4. I then embedded the google form in an iframe on a webpage:

    edutwits_exibit_add-form2 I added a popup to get iso country codes from the name of countries, borrowed for a wee google chart experiment (that helped get the maps and flags onto the exhibit too), and a link to an old page for getting latitude and longitude from a google map.
    Later on the form was improved by moving stuff around a bit and adding the location map to the actual page rather than opening in a new window.
    One problem is that the iso codes and locations need to be copied from the form on the right to the google form on the left, but it seems to work.
    At this point (well before the form improvements, I tweeted inviting folk to try the mashup out).
  5. The tweet was picked up by a few folk, one Tom Barrett who has a considerably bigger network than me, Tom’s retweeting has done much to spread the word., at the time of writing 34 folk are on the Edu Twits page.

Initial conclusions

  1. Exhibit and google spreadsheets make it fairly easy to create a usable database.
  2. Editing via a form works for adding new data, but users can’t get in to make changes once data is submitted.
  3. Out the box google forms lack validation, I don’t know if using the data api would be any better?
  4. I am keen to try this with a class(es) as I believe it will meet some of the curricular targets for using databases (and it is fun.)

Blue Sky
so far I’ve not broken any Non-Programistan guidelines, other than the addition of the google map. This could have been avoided (at least for the US) by using the address to location translation the Exhibit seems to provide. the next bit might overstep the mark a little.

  1. Use google data api to build forms that would add and edit users data, load form in password protected page to stop folk messing with others stuff.
  2. Add validation and auto addition of locations, iso codes etc. to said form.
  3. php to create new spreadsheets and templates for exhibit displays.

In this case blue sky means ‘I have no idea what I am talking about, maybe someone has already done this stuff, maybe it can’t be done‘.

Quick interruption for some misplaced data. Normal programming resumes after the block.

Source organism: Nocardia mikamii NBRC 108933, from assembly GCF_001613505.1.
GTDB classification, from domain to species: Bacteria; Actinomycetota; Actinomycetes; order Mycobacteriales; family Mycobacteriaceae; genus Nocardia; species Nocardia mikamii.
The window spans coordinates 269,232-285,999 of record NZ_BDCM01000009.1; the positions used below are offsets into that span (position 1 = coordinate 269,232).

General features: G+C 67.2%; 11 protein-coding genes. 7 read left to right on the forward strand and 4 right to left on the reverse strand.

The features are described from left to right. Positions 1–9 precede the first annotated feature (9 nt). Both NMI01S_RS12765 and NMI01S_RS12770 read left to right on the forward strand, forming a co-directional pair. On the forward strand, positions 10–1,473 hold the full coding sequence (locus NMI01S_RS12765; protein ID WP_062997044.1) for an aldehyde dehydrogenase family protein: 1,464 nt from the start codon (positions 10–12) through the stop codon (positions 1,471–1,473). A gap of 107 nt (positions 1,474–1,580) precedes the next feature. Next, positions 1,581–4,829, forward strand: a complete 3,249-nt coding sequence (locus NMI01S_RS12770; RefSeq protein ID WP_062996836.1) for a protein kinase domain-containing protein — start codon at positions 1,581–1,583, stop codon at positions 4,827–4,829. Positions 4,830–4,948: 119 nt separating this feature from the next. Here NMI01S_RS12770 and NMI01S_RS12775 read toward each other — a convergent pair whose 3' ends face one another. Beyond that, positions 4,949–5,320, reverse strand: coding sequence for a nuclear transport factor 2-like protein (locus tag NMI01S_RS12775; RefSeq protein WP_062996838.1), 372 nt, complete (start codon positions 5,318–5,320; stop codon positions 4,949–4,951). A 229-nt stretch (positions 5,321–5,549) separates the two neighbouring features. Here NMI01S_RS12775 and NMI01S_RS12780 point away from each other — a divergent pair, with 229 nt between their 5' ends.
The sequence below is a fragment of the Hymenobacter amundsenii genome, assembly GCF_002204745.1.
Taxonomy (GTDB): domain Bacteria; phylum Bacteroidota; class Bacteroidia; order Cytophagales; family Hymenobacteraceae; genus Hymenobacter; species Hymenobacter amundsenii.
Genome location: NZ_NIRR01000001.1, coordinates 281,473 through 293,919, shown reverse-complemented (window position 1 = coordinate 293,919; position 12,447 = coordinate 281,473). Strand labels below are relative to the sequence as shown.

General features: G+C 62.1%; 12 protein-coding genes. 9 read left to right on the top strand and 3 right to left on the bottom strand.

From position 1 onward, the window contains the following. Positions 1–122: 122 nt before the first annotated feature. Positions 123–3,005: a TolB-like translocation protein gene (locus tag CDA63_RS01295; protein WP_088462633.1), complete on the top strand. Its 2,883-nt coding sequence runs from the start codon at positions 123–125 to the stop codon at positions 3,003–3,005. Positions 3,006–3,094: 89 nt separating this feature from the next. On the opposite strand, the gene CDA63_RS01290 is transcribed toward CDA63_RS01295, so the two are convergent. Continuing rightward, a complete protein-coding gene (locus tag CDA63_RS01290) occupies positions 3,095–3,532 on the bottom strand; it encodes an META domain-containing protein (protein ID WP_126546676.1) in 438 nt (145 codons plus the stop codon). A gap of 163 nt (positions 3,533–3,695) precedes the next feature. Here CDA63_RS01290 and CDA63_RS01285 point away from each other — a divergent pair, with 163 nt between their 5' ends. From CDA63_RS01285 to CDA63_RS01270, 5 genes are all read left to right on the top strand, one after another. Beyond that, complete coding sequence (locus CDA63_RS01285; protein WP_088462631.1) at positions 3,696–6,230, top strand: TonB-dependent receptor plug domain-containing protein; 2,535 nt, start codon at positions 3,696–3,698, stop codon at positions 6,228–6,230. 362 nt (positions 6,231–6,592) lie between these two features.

Next steps

  • Try this out in class after the holidays, use EU idea.
  • Try a combo with another class.

If you got all the way to the foot of this page you might want to add yourself to the app.
You could let me know if part 2: details of the little I’ve learned about the html bit of Exhibit, is wanted.
Many thanks to the folk who have added themselves so far, and if you want your details changed, let me know.

On Thursday this week I’ll be off to Georgia for a long weekend visit.

Carol Fuller of Sammy McClure, Sr. Middle School is being honored by Woodruff Arts Center in the Woodruff Salutes Georgia Arts in Education Leaders (pdf) scheme for her work with us on the Dream Dragon where her students from Cobb High School wrote a play based on some Sandaig Poems. (among other things).

On Saturday I am going to go to the award ceremony and on the Friday and Monday I am going to visit Sammy McClure, Sr. Middle School. I am hoping to do some collaborative work between my class and the students there. I started a blog, McClure – Sandaig to support this, hopefully it will be an interesting read. We will try to post updates on the pupil activities and I hope to post during the trip so that my class can follow what I am doing. In case of connectivity problems I’ve made a sort of moblog too.

I had quite a lot of fun setting up the blog (and a related one, more of which if it works) and moblog in the early hours of Saturday. The moblog just pulls down photos from flickr, which is the easiest moblog app I’ve found. Of course flickr is blocked in school so the webpage downloads the photos to the Sandaig site if they are not there and shows them from there. I hope to adapt that idea for out forthcoming Dutch trip with primary 7 this May too.

I am also hoping to be able to update the map and use Flashmeeting to have a wee chat with my class at some point during the trip, time difference and holidays allowing. I thought briefly about using seesmic to talk to my class, but am not even sure if we can access it in school and it might open a can of worms. I think there might be a wee podcast too.

Of course this is not so much a plan as a wish list, but I’ll be trying my best to both enjoy meeting Carol for the first time, visiting a school in the USA and getting as much value for my own class as I can.

I’ve updated my Sandaig Google Maps Experiment a little this weekend, getting ready for some international co-operation this session I hope.

I added a few schools and a wee popup control to the page to point to the school chosen.

the interface I made for editing the maps proved far too clunky for children to use, so I’ve been thinking of redoing that as a step by step process.